World Cup kicks off this week in Brazil | Inquirer Sports

World Cup kicks off this week in Brazil

/ 01:17 PM June 09, 2014

World Cup Count Down

In this June 4, 2014, photo, Uruguay’s Edinson Cavani celebrates after scoring against Slovenia during a friendly soccer match in Montevideo, Uruguay. AP

RIO DE JANEIRO — The World Cup kicks off Thursday (Friday morning in Manila) and soccer fans from Rio de Janeiro’s slums to southern India’s playgrounds have been shining with their passion for the sport.

While national teams are arriving in Brazil, some in Latin America have set out to travel in the most unconventional ways to witness what they describe as a once-in-a-lifetime event. Some Chilean soccer fans built a wood-framed trailer from scratch to travel together and save money on lodging and meals.


The obsession has even spread to the animal kingdom. An elephant with Brazil’s flag painted on its trunk and belly kicked a ball guided by its keeper at an elephant camp in the Thai province of Chiang Mai. In Colombia, shepherds guided two teams of sheep representing Brazil and Colombia to play a match as part of a celebration of local craftsmen who make wool ponchos.


Boys in poor slums exchanged World Cup album stickers while others played the game in small courts near Maracana. On a hillside in the Mangueira slum, a boy flew a kite of Brazil’s flag.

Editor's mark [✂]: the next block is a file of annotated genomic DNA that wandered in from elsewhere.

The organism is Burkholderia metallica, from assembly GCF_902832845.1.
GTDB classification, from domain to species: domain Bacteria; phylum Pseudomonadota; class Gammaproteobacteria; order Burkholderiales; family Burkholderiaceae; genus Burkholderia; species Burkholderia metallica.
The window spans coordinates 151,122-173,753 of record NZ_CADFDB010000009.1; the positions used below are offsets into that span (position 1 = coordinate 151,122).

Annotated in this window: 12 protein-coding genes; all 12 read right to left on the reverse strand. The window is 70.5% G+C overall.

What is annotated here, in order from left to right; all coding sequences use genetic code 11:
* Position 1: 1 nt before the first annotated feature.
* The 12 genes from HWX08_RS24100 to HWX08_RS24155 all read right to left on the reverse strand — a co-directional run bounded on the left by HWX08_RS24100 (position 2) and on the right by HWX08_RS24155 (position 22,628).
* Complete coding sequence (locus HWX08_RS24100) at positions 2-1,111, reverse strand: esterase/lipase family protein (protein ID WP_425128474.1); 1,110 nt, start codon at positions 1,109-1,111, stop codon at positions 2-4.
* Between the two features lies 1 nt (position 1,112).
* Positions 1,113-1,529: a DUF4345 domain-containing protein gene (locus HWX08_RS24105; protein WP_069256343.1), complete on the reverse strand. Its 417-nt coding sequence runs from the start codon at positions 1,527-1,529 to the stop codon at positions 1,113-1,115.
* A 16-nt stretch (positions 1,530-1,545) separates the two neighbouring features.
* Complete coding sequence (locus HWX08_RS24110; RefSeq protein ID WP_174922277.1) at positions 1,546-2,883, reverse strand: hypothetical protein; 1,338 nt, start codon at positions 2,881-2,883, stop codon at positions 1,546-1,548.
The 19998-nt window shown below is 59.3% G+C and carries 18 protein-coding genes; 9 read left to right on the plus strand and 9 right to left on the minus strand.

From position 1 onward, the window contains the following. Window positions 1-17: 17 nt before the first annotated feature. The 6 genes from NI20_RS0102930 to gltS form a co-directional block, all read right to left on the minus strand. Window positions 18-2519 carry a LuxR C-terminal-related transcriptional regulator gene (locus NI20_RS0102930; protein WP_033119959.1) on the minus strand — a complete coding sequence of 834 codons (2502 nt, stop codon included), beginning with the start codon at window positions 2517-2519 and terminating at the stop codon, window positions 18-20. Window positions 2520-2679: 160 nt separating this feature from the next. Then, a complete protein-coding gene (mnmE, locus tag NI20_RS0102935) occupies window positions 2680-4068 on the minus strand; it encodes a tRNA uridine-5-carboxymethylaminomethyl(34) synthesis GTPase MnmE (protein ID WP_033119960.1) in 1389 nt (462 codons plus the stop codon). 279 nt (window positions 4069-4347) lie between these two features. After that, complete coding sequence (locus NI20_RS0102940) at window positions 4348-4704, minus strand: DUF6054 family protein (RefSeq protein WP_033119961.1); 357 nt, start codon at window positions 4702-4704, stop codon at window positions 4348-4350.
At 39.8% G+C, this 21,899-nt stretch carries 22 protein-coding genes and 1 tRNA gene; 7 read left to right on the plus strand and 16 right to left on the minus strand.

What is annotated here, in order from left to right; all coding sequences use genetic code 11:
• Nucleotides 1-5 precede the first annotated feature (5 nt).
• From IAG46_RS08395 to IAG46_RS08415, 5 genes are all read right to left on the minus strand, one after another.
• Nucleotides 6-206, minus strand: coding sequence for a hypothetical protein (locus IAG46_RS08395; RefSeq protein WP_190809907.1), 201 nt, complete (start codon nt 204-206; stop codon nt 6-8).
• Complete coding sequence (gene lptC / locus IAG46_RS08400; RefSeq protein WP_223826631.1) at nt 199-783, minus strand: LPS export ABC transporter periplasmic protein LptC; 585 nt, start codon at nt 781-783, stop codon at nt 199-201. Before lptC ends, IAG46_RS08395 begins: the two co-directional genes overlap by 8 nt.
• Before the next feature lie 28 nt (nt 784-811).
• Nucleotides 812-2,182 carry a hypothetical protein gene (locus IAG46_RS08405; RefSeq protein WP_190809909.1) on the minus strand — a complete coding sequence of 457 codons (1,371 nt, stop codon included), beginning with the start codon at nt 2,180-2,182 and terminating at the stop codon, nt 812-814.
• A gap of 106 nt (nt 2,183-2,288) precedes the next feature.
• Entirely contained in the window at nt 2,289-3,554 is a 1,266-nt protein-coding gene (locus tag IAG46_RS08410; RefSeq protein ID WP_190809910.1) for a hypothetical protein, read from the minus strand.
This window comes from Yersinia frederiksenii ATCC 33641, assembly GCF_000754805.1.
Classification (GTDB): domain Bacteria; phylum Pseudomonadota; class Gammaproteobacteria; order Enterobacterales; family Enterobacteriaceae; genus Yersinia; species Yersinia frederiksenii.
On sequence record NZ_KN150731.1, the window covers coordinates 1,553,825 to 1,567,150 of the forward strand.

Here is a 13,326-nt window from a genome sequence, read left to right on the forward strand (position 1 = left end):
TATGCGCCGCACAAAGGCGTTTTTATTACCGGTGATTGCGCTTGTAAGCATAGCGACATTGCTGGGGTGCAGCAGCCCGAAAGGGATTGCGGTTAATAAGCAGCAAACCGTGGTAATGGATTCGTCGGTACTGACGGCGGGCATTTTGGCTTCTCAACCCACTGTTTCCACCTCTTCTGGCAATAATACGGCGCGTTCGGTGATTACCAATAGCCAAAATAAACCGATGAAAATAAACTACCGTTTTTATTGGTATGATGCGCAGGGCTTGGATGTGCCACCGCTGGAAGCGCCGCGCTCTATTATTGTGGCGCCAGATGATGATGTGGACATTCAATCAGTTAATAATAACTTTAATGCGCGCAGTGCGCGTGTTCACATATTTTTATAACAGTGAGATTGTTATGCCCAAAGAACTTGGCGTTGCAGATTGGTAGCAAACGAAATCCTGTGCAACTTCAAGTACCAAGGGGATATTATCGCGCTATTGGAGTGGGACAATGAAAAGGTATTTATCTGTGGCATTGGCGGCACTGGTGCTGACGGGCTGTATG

In the final days before the World Cup, players have been training and preparing for the tournament in friendly matches. The Belgian and Tunisian teams braved a hail storm at a match at King Baudoin stadium in Brussels. Meanwhile, Brazil’s star Neymar joked around with teammates Daniel Alves and Fred after a practice session at the Granja Comary training center in Teresopolis, north of Rio.

It hasn’t all been fun. Demonstrations and strikes are being staged by Brazilian unions that are using the tournament as leverage to demand better salaries.

Subway workers on strike in Sao Paulo to seek pay raises clashed with police at a metro station in the city, which is hosting the tournament’s opening match, to demand a raise. The union walked out on Thursday and insists it will keep up the strike, which has caused traffic chaos in Brazil’s largest city.

Your subscription could not be saved. Please try again.
Your subscription has been successful.

Subscribe to our daily newsletter

By providing an email address. I agree to the Terms of Use and acknowledge that I have read the Privacy Policy.

TAGS: Brazil, countdown, Sports, World Cup

© Copyright 1997-2024 | All Rights Reserved

We use cookies to ensure you get the best experience on our website. By continuing, you are agreeing to our use of cookies. To find out more, please click this link.